I’m fascinated by the small details of nature:

The way the fronds of a feather lock into place – a technique that we crudely imitate in the production of zips.

The fragile beauty of a leaf skeleton after the body has fallen away.
It’s like the complex criss-cross of lines on my youngest daughter’s hand. A palmist would have field day with Laura’s reading.

The freshly fallen fruit of the horse-chestnut tree – the spiky outer layer, the whorled pattern on the conker as it vacates its soft, fleshy womb.

Tiny green shoots emerging from the ground, illustrating the complexity of life and the miracle of survival.

When it snows, I hold my hand out and watch the soft flakes melt, although it leaves me with a fleeting feeling of sadness, like when icicles drip away to nothing.

I watch bees collecting pollen, butterflies enjoying a midsummer dance, ants pushing clods of food toward their nest, flowers breaking out of their buds, the varying species of seaweed on the seashore, seashells, and even the smallest chunks of worn-away glass and driftwood.

I am riveted by giant forces of nature, too:

The shapes and colours in the sky, at sunrise, sunset, noon and night. Each season and every mood of weather brings its own interest.

Storms excite and revitalise me. I like to be outside, with the rain pelting down, and the lightening throwing brief, dramatic images across the landscape.

Wild seas draw my attention; the sight of waves as they break, splash and crash, the music in the sound the ocean makes.

But trees are the most fascinating of all; those gentle plants with their beauty and variety, the abundance of flora and fauna they harmoniously support and live alongside, while they help to hold the planet together, clean the air and make it safe for us to breathe.

Finally, I used to get a kick out of casually observing the clumsy art of adolescent flirtation, amused by how subtle they considered themselves. For example:

A small group of girls encounters a small clutch of boys. Without warning, the girls crank their voices up a couple of notches. The boys ignore them, so the girls get louder. They say things like.

“Oh no! It’s them. I hope they haven’t seen us.”

“I don’t think so. We’d better get out of here before they do.”

If that doesn’t work, they switch to high-pitched, giggly, theatrical chatter about make-up, or they might bitch about the latest victim of spots or bad hair. Eventually the boys notice them. There’s a flicker of interest. Time to repeat “Oh no! I hope they haven’t seen us”, et al, and flounce off, weaving around a bit so that it’s easier for the boys to catch them up. Half-an-hour later, they all reappear as a single group. The girls are insulting the boys. The boys are lapping it up, although  their carefully practised lazy gait is distracting them somewhat. The girls are flapping their arms about, energetically twisting and turning.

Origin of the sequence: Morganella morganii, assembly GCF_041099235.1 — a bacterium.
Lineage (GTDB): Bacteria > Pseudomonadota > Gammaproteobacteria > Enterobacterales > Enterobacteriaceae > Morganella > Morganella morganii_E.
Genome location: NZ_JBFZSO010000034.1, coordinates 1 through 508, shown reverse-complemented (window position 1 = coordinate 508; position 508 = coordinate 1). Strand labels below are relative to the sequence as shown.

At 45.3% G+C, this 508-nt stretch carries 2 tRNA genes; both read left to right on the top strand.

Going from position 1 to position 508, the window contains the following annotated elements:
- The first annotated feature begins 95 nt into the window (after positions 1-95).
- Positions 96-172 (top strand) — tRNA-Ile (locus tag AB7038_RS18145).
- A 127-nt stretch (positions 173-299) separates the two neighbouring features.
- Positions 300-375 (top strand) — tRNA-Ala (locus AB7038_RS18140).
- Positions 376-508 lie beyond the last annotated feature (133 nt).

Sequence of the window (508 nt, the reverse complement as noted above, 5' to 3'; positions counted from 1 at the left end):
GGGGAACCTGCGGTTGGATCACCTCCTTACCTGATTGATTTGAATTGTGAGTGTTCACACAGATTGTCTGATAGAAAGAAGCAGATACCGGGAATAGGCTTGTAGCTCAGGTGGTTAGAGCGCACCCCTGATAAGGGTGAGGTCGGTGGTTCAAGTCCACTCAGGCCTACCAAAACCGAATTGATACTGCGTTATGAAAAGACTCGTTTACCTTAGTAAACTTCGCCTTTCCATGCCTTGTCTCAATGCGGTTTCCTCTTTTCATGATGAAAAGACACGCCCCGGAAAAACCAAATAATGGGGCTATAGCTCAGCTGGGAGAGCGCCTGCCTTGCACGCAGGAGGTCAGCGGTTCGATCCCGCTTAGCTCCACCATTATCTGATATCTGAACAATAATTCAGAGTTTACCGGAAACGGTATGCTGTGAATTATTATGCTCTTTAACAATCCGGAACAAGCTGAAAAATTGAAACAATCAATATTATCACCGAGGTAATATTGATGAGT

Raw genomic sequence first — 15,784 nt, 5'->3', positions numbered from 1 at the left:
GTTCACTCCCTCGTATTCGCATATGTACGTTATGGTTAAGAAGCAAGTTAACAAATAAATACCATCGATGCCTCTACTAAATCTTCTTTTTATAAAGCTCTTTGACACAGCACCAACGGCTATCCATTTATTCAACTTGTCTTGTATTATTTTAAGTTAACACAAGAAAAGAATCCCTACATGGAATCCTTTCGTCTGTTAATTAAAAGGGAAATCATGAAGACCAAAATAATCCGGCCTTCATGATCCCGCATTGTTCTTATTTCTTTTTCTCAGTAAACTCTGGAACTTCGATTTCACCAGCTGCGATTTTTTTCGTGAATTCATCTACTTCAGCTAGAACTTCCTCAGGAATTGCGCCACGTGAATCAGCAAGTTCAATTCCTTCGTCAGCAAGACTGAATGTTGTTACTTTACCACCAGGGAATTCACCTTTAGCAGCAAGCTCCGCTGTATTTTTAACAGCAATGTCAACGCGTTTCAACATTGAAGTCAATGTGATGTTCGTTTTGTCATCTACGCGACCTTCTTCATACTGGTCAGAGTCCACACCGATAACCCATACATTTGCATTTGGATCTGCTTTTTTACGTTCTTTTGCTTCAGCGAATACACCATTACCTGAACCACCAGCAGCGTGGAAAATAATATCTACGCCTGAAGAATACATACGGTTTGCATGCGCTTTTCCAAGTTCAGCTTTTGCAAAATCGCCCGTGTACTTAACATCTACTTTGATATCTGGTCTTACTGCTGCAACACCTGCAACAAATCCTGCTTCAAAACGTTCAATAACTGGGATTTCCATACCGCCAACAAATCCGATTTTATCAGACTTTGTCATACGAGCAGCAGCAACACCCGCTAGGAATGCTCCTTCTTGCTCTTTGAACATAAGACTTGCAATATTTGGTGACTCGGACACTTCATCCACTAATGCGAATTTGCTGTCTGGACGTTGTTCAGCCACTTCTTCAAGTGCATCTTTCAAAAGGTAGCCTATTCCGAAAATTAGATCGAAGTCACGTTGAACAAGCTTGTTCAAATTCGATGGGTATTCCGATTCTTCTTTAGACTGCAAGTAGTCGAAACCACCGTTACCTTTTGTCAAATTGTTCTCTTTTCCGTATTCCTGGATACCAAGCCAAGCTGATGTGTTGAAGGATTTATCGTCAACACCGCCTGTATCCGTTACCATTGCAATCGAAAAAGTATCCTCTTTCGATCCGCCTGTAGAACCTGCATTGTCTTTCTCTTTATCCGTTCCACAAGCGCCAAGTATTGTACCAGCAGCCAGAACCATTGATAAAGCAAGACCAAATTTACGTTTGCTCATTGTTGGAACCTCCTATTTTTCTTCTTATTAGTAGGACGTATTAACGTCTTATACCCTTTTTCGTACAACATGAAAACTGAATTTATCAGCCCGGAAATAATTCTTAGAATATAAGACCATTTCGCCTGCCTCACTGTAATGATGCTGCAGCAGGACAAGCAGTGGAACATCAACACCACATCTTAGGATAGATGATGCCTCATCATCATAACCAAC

Job done!

It’s all changed. The progressively smutty lure of time has stolen their innocence. I prefer to close my ears to the obscenity. I’ve heard eleven year old girls claiming to have been party to sexual experiments that I have never dabbled in, and wouldn’t wish to.

Trees are sticklers for tradition. Unlike young teens, they are always discreet.

Written for Calen’s Sandbox Challenge, Exercise 10.

©Jane Paterson Basil


This Time



Year upon year, you have held me
in a cunning grip, trapped against my wishes
in this ugly
n e r.

Each time my eye locked upon a possible escape route,
you blocked it like a shot from a gun armed
by a mindless robot.

A small crack in the wall
winks its way into my thoughts, begging consideration.
It may have been there all along,
but I missed it


Perhaps it was made by the shock of your last
artful attack.

Even the shameful blush on your face
was a rude sham to manipulate me.
The abuse leaves no bruises
but it sure scars the soul.

The split is too small for you to to see, or maybe
you think me too clumsy to squeeze through.

Your skills of observation are blunted by self-obsession.
If you cared, you’d be aware that the stress
has flayed away my excess flesh.
I only need the strength to walk through
this small fissure.

I won’t crawl or beg for empathy;
it never helped before.
A hidden trace of dignity remains;
this, I must display.

When I gain my freedom,
I hope to grow so tall that you will never consider
torturing me again.

Rather, if a heart still beats in your selfish chest,
you might choose to nurture me.
If not, my child,
I shall be bereft, but our planet
will continue to breathe,

and so shall I.


©Jane Paterson Basil


It’s like an egg breaking inside your head;
a sudden flood that controls your mind, telling you
to run to the window and dive
to the soulless ground below.
In the instant before your thoughts recover,
you move across the room, ready
to turn your eggy impulse into messy reality.

Out of step with the moment, you feel
the shock of the drop forcing you
to release all oxygen from your lungs, though you want
to draw a greedy last gasp of cool air before
the end… and then you realise
it hasn’t happened yet.